Using Plateau Pitches to Organize the Structure of Your Melody

Written by Gary Ewer, from “The Essential Secrets of Songwriting” website
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jason_aldeanJason Aldean’s latest hit on the Country charts, “Big Green Tractor,” demonstrates a great technique for building melodies that work: plateau pitches. It’s a way of structuring a melody to ensure that you get a controlled build through your song that will match the rise in song energy.

Melody construction is one of those things that leaves many songwriters perplexed. In general, your chances of writing a melody that works increase if you tie the melody’s basic range to the energy level at any given moment. It’s not the only way to have a good melody, but if you allow melody notes to move upward as the energy level increases, you’ve accomplished one of the big responsibilities of a melodic line.

“Big Green Tractor” (written by Jim Collins and David Lee Murphy) does this, and it does another thing: it makes use of what I call plateau pitches to help establish areas of song energy. Here’s how that works.

The song is in E major. For the verse, the majority of the notes hover around the note G# (the 3rd note of the scale), making use of a descending major-3rd as the main melodic motif. This G# plateau, coupled with the descending melodic motif, establishes a relaxed energy level appropriate for narrative-style verse lyrics.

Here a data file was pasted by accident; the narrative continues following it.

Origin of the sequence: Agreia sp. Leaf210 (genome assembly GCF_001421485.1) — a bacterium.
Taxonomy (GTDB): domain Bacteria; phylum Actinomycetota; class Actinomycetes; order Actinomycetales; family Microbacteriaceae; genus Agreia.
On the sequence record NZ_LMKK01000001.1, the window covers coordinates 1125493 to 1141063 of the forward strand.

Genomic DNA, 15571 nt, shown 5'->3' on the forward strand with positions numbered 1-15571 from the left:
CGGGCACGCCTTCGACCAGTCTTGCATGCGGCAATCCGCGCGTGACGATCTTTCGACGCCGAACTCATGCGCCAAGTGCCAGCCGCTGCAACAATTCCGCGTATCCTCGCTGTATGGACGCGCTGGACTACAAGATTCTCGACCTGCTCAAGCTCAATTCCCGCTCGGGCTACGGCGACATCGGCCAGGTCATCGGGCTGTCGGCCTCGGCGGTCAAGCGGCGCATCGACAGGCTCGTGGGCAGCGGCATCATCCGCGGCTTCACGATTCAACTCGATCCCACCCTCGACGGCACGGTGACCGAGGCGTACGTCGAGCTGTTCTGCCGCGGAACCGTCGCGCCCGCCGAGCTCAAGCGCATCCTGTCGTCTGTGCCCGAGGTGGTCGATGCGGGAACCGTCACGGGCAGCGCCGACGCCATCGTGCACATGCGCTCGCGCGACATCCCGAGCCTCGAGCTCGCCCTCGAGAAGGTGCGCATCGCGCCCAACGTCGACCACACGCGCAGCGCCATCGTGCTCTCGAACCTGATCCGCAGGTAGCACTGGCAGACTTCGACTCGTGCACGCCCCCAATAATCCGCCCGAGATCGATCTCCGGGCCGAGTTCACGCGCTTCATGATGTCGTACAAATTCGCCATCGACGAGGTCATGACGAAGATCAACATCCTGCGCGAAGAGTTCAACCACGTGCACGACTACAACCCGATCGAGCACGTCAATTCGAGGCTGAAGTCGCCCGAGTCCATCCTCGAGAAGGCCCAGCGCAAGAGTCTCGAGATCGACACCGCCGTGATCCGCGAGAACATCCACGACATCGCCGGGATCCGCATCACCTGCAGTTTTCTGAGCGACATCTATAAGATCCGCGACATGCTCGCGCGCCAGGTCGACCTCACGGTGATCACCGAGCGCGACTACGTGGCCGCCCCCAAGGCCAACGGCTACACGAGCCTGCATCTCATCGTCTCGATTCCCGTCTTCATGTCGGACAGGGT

To help the energy level build at the chorus, the focus shifts to a new, higher plateau: the dominant note (B), and now the melodic motif reverses and becomes an ascending figure (G# to B, with occasional C#). The higher plateau note works beautifully with the attempt to bring about a new, higher energy level for the song. And the rising motif (G#-B) injects extra vigour into the melodic lines.

The bridge goes one step further, raising the pitch plateau to its highest level: C#, a great way to allow the bridge to maintain and add to the song’s drive.

If you’re stumped with your latest songwriting attempts, and a melody just isn’t happening, try starting with just plateau pitches. Improvise on those pitches, and you’ll find that certain shapes and ideas will begin to solidify. And try the obvious first: use descending figures in your verse melodies and ascending ones in the chorus, and the songwriting floodgates should open for you.

6 Songwriting E-books“The Essential Secrets of Songwriting” shows you how to write great songs. It’s just one of a suite of 6 songwriting e-books written by Gary Ewer. (His newest e-book, “The Essential Secrets of Songwriting- Chord Progression Formulas” is being offered for free when you purchase any other of his songwriting e-books.) Let these six e-books show you every aspect of how to write great songs! Read more..

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